Unlike Telehealth, Telemedicine relies on a local caregiver, such as a nurse or other allied healthcare professional, to provide hands-on diagnostic and treatment support for remote physicians, using wearable Assisted Reality headsets like Hippo Virtual Care. Specialist physicians require more advanced qualitative diagnostics that local caregivers can provide to support diagnostic decisions for more complex cases. Hippo provides a “through the eyes of the clinician” viewpoint, enabling the remote specialist to examine a patient virtually as if they were physically in the room. Telemedicine enables specialist home visits for patients with chronic conditions, as well as remote specialist consultations in rural hospitals. This new connection with a local caregiver creates strong patient care relationships that build trust and patient loyalty for local rural and community hospital care.

Telemedicine also fulfills the promise of regional health systems to provide local specialty care support for their affiliated network of rural hospitals. Using Telemedicine solutions, urban specialist physicians can easily support distant rural clinics and inpatient care without the unproductive “windshield time” driving for hours weekly to visit affiliate hospital locations. A physician assistant or clinician extender can collaborate with a remote specialist physician to provide local patient orientation, tests, diagnostic support, education and treatment. This improves physician productivity and keeps the patient care volume in the local facilities.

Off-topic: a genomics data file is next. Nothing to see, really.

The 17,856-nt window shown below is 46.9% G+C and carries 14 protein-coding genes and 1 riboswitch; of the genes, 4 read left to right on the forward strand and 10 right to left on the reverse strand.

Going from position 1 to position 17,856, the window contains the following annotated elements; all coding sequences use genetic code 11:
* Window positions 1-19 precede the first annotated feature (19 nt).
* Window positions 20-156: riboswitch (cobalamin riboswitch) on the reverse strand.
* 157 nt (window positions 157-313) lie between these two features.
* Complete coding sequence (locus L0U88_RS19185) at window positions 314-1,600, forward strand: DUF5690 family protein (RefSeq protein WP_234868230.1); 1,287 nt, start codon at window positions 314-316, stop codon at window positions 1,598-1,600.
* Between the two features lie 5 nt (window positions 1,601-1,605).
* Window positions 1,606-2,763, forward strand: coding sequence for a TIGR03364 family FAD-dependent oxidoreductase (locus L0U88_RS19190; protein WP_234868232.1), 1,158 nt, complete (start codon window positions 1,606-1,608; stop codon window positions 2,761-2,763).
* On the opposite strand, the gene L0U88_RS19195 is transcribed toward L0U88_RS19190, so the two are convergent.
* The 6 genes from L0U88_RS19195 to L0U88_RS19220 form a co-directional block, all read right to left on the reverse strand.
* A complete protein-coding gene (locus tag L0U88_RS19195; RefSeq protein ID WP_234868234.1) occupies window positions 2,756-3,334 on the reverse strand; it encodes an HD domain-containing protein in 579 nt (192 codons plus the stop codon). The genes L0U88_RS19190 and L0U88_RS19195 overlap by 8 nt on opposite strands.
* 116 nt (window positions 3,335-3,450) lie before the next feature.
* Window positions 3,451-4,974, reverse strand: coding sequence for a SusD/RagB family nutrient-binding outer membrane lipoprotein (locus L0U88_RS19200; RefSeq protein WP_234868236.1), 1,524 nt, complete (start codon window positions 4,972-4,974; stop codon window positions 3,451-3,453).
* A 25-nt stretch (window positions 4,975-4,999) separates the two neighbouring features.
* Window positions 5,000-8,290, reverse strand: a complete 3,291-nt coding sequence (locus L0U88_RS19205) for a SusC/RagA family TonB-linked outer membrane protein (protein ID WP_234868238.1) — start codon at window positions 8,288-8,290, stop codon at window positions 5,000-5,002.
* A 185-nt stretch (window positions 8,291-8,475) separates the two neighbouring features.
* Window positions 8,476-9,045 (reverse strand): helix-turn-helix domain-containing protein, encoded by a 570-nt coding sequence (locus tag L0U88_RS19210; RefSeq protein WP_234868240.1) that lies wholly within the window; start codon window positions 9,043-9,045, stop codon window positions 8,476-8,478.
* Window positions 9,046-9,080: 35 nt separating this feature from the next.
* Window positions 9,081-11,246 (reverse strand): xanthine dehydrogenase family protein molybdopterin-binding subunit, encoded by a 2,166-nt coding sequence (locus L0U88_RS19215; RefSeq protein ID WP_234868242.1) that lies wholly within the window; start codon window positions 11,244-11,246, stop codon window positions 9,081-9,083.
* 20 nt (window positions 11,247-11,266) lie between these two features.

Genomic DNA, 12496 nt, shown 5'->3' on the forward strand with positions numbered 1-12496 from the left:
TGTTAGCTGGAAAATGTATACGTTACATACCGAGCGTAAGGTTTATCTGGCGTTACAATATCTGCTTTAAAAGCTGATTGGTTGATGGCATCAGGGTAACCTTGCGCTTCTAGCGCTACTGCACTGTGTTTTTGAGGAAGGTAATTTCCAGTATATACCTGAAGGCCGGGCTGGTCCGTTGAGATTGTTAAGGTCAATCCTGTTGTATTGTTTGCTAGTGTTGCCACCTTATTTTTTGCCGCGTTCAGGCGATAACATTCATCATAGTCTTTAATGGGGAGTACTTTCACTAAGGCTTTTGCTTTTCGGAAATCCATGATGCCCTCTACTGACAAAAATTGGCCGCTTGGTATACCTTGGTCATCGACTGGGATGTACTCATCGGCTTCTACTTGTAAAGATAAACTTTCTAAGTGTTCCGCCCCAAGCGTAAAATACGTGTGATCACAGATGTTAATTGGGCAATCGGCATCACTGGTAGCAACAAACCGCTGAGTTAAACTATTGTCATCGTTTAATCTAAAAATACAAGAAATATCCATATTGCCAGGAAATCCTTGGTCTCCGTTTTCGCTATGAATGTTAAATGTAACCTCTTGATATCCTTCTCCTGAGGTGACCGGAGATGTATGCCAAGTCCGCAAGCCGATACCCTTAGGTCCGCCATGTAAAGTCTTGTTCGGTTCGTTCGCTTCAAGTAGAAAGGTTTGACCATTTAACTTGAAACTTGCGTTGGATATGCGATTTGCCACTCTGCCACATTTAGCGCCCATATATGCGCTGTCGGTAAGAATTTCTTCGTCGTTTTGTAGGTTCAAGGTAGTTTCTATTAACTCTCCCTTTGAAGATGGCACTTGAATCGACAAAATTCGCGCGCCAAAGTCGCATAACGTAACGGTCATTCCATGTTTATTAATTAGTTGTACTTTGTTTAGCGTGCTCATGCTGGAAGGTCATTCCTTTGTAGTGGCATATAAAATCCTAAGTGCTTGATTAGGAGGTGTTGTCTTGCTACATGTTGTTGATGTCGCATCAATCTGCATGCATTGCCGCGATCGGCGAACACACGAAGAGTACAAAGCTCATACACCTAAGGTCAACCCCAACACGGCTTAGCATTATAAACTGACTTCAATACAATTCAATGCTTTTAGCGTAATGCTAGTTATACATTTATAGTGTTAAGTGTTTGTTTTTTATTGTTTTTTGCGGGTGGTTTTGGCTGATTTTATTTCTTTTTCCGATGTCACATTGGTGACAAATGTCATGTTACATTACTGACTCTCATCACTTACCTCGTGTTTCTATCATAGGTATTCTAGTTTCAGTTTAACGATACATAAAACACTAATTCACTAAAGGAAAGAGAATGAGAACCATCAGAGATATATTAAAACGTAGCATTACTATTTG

These innovative Telemedicine collaborative care teams can keep specialty care in the local hospitals and clinics, recovering much of the volume lost to regional health systems. This includes clinic visits, chronic care management and hospital stays. Regional specialists will be more comfortable transferring patients back to their local hospital for recovery, after their critical care event is resolved. This will provide inpatient volume for rural hospitals and reduce the load on regional hospitals. It will also bring the patient back home, closer to their family for the majority of their stay. Discharging patients from local rural hospitals versus regional centers also improves the patient transition of care, recovery and outpatient follow-up volume for rural caregivers.